A slice of pizza gets pricier

Rising wheat prices are pushing up costs for baked goods, and foods from muffins to pizza are getting more expensive.

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NEW YORK (CNN) -- Pizzeria owner Joe Vicari shakes his head as he prepares to rip open a 50-pound bag of flour for another batch of dough.

"That's 37-bucks. $37. I couldn't believe it!" says Vicari.

Since opening Mariella Pizza in mid-town Manhattan 30-years ago, Vicari, says he has never experienced such a jump in the cost of his ingredients.

"I can't even believe how much the flour [goes] up. When I see the bill I can't believe it, that's too much," says the veteran pizza maker, who emigrated from Sicily. Only four weeks ago, Vicari says, he was paying just $16-a-bag for Gold Medal brand flour, which at $37-a-bag now seems more golden than ever.

Executives at his supplier, Cremosa Food of Melville, New York, did not return CNN's repeated phone calls, though a source at the company confirms there are plans for a price hike to $40-a-bag in the next week. Cremosa, the source said, is allocating flour to restaurants, refusing to allow customers to buy more than they had purchased the prior week.

Vicari struggles with the thought of raising the price of a slice, which he lifted to $2.50 only a few months ago due to an increase in cheese costs.

"Over here people come to buy pizza, working people. How much [am] I going to raise the pizza now?" asks Vicari. "Somebody come in here for two slices, and I take $5. I feel very, very bad for the person."

But, he concedes, if flour rises a few dollars more, above $40-a-bag, he probably will pass along the higher expense to customers.

The cost of cereals and bakery products climbed at an annual rate of more than 9% last month, according to the Bureau of Labor Statistics, compared to a rise in the overall Consumer Price Index during the past 12 months of 4%.

Indeed, it's not only pizza that's becoming more costly. Baked goods of all kinds are heading higher as the price of flour rises due to the fact that wheat is trading near a record high.

At the Chicago Board of Trade a bushel, 60-pounds of wheat, now trades for more than $1100, more than two-and-1/2 times what it was just a year ago.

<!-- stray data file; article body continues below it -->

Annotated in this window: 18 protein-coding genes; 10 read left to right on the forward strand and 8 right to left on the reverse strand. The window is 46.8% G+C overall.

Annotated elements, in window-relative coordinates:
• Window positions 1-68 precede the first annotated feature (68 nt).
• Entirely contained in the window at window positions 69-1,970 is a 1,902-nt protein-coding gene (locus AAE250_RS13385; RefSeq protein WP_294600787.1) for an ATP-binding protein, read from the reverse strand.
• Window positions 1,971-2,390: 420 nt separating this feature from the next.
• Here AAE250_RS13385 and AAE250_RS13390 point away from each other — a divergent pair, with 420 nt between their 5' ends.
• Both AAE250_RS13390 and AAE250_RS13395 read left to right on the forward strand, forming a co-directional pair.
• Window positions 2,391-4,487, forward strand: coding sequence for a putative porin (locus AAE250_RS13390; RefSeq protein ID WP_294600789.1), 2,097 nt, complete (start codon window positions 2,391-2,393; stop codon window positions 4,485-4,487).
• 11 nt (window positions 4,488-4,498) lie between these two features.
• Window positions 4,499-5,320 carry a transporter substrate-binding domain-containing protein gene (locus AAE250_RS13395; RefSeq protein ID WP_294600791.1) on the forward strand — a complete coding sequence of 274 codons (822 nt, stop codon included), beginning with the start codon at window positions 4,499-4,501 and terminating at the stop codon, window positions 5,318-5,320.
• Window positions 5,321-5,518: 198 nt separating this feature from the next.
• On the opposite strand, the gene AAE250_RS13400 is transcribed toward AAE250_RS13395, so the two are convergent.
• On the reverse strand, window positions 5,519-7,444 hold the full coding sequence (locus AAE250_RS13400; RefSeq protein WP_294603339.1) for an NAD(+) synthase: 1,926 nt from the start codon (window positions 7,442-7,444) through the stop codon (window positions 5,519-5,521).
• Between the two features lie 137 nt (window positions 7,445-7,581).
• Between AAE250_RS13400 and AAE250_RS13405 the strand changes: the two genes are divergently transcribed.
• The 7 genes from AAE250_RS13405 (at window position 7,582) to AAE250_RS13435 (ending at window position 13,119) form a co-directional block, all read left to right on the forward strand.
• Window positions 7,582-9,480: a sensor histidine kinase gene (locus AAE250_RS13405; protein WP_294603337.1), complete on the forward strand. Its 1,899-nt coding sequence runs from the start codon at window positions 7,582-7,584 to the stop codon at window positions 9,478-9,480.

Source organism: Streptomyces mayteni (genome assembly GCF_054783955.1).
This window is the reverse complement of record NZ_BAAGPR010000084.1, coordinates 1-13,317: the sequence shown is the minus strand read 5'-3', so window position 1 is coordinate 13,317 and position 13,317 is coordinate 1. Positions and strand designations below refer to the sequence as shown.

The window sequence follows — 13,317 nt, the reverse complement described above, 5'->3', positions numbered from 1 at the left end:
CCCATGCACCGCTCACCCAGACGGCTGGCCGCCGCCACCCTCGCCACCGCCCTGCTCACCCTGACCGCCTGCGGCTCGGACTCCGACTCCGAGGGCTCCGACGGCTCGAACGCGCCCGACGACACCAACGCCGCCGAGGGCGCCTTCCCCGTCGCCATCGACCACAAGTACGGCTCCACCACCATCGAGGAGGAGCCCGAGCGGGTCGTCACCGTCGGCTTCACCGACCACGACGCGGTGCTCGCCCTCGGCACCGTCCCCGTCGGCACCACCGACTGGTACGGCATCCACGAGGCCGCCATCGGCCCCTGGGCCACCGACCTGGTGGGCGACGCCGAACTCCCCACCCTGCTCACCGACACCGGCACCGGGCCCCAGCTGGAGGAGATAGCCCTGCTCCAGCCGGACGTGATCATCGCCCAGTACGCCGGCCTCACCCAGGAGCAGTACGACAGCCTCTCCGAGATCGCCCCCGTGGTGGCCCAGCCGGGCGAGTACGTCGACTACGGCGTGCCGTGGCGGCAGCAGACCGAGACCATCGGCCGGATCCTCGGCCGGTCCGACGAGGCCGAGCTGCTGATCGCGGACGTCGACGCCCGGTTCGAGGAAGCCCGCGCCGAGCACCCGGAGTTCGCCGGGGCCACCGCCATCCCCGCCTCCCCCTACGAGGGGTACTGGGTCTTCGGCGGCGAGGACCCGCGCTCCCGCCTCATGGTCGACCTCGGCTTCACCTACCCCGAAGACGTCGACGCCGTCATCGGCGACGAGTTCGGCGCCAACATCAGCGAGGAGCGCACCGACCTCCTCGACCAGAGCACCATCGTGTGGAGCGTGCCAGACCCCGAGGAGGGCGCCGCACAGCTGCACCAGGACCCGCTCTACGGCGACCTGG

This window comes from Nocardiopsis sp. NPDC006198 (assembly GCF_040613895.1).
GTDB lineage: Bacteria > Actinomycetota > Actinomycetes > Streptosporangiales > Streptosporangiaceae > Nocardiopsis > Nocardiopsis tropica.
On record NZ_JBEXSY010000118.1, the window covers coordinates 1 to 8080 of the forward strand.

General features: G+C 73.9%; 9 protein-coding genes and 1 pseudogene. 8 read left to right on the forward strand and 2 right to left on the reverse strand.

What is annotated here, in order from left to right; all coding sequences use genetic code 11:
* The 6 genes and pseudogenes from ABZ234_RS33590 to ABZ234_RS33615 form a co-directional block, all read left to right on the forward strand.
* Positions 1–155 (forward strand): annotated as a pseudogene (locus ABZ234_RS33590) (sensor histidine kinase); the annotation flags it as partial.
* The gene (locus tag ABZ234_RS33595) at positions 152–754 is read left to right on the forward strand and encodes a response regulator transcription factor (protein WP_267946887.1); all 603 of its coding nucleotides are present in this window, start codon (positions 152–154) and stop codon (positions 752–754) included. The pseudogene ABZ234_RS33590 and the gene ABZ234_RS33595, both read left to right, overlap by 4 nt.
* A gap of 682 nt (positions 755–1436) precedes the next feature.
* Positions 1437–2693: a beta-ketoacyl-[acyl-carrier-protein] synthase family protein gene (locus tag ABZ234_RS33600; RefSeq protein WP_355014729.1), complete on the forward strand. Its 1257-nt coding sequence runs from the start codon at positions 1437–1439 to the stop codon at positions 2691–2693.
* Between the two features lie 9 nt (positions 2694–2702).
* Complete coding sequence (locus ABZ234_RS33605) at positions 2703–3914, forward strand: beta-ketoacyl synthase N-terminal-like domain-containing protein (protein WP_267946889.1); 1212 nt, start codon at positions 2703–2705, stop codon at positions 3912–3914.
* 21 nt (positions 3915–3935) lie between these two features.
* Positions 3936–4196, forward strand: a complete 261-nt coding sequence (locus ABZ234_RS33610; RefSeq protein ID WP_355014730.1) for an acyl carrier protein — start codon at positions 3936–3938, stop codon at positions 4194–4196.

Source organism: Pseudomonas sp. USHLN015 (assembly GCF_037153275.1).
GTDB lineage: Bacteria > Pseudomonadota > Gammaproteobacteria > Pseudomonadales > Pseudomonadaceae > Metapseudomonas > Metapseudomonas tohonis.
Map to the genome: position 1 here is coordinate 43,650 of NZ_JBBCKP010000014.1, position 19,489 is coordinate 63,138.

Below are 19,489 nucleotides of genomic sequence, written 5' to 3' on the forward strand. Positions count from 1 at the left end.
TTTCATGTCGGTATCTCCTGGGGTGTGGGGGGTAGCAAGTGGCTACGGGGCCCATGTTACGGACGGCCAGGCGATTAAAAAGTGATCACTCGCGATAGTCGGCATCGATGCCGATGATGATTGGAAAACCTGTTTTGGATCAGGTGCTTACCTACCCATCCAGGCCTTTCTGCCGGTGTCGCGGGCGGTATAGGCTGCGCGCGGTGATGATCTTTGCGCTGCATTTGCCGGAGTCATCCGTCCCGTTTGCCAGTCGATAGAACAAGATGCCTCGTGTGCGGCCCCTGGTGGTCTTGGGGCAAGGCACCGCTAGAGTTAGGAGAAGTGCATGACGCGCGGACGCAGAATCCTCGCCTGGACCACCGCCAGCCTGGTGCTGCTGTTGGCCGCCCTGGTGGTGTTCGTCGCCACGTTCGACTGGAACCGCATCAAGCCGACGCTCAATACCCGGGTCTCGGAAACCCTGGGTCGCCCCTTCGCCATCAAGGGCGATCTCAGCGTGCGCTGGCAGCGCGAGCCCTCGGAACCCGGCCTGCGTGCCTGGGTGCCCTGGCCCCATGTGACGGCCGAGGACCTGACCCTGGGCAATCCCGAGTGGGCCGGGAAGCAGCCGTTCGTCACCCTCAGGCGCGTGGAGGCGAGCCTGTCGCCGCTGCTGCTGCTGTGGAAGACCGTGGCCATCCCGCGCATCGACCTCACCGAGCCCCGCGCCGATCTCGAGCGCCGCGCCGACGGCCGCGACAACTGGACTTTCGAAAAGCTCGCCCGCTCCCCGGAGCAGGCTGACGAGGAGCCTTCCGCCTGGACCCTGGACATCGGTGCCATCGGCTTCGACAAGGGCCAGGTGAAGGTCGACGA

Why? You can lay part of the blame on ethanol. Huge demand for ethanol has farmers planting more corn to produce the fuel when they could be growing wheat.

"Ethanol was competing against wheat for acres in 2007," said Joe Victor, grain analyst with Allendale Inc.

Poor growing conditions last year also affected the global wheat crop, from a winter freeze in the U.S. to droughts in Australia and France.

And, the dollar sinking to a record low makes U.S. wheat relatively cheap for foreigners.

"Fifty-nine-percent of everything we raised in 2007 is leaving the U.S.," said Victor. "That's 9-10% greater than normal." As a result, Victor said, U.S. wheat supplies are at their lowest level since the end of World War II, another factor pushing prices skyward.

The good news for U.S. consumers is that high wheat prices have led farmers to plant a large crop of winter wheat, which could temper retail prices later this year.

But, for now, it appears likely the cost of baked goods is heading higher.

"It's killing us, it's killing us. It's forcing me to pass it on to the consumer," said Frank Karalis co-owner of Europan Bakery Caf in Manhattan. Karalis was holding a menu on which he had just crossed out every price and written in new, higher prices he plans for next week: Bagel with butter $1.30, up 20-cents; Muffins $2.25, up 25-cents; Paninis $7.20 up 25-cents.

"Someone's gonna buy a croissant here for $2 and tomorrow they're going to pay $2.50. They're not going to like that," Karalis said. To top of page

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